Teenagers often feel caught between childhood and adulthood, and are struggling to find their own identity while undergoing rapid physical, emotional and intellectual growth and change. Therapy with adolescents often integrates both play therapy and talk therapy, and is tailored around each adolescent’s particular needs and capacity. Although adolescents can use words to convey themselves a lot better than younger children, they still have some difficulty articulating themselves.
Anxiety and depression often manifest differently for young people than they do for adults. If your child is having a hard time with their behavior at home, at school or with friends, or if they are having a hard time transitioning from one activity to another, they may be expressing unspoken concerns and fears.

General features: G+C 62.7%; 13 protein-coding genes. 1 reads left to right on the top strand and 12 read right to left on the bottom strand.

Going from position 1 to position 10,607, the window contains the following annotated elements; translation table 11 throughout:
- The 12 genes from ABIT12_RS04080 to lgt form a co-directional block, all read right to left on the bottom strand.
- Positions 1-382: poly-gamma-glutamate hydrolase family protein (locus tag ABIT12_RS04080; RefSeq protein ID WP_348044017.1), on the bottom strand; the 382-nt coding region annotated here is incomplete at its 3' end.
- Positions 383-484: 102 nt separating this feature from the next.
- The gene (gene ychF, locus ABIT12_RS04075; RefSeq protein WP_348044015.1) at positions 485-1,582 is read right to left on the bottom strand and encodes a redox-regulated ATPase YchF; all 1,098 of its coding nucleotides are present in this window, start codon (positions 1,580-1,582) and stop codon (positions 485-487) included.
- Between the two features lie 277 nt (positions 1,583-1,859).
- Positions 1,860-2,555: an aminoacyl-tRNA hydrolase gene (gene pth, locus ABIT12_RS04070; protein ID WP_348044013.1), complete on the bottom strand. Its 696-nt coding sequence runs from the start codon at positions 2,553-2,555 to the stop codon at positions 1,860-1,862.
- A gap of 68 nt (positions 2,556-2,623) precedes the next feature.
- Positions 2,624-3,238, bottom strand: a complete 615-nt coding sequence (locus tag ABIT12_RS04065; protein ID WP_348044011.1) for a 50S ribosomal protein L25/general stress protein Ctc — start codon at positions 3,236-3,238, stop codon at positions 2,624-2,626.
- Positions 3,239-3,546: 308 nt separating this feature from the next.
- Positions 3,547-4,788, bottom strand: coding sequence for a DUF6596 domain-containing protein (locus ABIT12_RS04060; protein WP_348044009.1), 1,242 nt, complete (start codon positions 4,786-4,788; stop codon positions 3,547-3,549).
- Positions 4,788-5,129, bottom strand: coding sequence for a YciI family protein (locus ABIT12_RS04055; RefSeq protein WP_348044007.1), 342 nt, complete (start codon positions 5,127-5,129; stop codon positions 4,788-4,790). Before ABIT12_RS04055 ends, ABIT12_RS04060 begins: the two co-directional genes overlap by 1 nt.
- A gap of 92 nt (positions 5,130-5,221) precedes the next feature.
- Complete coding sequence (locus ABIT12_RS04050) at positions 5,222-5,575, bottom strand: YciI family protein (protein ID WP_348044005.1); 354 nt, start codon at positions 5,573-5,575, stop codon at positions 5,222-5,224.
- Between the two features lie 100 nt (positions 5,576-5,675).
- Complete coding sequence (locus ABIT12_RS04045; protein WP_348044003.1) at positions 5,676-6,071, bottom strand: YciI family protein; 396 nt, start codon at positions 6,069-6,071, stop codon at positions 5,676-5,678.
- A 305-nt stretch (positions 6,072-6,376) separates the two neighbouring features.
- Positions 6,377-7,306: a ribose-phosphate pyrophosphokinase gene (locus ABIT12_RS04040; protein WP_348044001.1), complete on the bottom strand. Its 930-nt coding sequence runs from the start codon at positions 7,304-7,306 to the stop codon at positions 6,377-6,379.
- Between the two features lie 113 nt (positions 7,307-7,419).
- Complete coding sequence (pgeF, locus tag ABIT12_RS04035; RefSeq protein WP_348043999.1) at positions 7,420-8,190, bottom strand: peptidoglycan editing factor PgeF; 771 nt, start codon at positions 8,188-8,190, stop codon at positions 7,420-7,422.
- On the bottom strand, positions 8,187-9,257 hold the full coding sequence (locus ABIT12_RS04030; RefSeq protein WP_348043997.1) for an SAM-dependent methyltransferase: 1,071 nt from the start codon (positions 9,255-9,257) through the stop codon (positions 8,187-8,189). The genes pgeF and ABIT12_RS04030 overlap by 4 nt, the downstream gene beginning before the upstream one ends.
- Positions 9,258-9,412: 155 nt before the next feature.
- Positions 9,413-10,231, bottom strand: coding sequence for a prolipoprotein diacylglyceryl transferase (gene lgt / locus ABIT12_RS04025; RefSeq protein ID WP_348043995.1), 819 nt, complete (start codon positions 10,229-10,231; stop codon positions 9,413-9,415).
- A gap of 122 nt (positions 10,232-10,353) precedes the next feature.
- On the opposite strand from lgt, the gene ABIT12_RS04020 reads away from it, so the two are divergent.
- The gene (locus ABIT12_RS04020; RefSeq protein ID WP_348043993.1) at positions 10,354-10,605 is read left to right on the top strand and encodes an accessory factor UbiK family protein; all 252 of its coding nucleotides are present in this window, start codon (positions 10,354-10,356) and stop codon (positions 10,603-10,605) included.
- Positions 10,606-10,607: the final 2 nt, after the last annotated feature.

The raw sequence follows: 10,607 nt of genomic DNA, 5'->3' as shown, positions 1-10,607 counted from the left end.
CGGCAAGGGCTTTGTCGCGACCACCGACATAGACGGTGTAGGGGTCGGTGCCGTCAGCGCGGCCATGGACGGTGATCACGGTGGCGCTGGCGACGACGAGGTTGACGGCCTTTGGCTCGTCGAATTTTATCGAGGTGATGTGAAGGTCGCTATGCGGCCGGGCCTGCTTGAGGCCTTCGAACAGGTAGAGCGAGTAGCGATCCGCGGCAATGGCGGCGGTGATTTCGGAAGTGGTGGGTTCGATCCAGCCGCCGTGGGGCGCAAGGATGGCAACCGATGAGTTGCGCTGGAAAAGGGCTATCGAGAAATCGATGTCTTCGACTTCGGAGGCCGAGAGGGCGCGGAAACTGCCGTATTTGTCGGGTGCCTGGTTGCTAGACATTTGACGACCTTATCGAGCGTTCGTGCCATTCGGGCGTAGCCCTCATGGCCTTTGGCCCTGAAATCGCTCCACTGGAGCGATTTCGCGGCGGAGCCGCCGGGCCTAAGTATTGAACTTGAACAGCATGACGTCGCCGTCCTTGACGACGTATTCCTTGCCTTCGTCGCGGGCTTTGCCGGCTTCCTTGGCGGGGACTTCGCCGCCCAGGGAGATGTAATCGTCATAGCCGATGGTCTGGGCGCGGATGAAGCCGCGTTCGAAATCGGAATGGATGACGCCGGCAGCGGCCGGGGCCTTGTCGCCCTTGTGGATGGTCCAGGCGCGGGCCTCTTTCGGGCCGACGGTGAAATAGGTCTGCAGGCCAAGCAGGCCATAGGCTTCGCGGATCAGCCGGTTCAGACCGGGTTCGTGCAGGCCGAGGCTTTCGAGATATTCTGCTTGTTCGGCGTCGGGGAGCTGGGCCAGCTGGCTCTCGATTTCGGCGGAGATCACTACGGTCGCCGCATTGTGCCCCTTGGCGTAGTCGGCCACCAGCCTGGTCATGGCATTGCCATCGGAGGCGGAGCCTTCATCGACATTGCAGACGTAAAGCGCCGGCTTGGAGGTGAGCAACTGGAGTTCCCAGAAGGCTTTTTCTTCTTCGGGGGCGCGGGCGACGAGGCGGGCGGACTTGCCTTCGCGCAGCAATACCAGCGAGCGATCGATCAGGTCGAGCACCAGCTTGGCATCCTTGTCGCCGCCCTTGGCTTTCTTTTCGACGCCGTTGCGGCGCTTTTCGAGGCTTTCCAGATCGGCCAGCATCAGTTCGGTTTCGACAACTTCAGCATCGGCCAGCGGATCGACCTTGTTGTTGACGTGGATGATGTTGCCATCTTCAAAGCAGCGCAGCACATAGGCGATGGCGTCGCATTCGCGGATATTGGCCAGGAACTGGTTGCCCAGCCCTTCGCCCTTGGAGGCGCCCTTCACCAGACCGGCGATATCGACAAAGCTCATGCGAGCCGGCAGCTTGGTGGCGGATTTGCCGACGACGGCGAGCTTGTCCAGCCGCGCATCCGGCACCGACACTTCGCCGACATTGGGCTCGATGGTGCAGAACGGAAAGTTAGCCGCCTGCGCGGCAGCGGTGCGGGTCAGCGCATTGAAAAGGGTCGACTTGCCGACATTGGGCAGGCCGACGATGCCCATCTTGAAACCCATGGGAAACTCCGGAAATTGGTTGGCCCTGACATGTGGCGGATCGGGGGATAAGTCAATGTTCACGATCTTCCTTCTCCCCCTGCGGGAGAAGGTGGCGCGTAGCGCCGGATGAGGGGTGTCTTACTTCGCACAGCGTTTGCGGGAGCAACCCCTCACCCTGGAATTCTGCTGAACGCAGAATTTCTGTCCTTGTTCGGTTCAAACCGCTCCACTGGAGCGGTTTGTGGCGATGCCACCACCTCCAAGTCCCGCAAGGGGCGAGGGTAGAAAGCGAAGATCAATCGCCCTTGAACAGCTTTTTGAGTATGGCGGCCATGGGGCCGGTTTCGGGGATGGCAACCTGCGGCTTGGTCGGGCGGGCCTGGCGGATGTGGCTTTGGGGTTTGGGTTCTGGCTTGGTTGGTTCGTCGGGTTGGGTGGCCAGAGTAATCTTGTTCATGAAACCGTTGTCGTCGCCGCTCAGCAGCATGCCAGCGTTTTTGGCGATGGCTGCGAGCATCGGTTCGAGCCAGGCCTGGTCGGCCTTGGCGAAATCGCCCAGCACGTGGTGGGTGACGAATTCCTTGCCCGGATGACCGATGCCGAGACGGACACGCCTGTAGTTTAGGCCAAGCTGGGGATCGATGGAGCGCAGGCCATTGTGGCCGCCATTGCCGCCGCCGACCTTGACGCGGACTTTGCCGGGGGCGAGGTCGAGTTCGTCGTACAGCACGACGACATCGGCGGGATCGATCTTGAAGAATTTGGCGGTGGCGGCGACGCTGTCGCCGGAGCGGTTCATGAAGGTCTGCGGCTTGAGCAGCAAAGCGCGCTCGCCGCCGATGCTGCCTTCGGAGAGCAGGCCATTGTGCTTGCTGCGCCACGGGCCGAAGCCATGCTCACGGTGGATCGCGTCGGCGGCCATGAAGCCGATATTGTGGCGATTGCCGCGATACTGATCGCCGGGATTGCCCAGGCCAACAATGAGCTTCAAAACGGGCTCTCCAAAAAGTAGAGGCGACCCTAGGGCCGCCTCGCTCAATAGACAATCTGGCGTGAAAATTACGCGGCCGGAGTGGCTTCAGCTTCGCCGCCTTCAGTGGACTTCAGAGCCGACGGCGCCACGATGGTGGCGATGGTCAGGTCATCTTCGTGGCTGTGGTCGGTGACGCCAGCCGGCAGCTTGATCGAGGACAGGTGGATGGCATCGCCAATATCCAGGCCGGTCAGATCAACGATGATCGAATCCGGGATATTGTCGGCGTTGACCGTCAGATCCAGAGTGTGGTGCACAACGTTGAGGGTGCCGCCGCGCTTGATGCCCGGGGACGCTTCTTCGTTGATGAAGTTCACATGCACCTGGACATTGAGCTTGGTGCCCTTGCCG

Additional signs that your child may benefit from therapy may include:
Difficulties at school, either with teachers, peers or academics.
Sudden changes in mood or behavior.
Difficulties with sleeping, eating or going to the bathroom.
Irritability, difficult “temper tantrums”, excessive anger or aggression.
Sad or scary dreams, nightmares, or fantasies.
Preoccupation with ideas, thoughts or feelings that seem inappropriate to their age.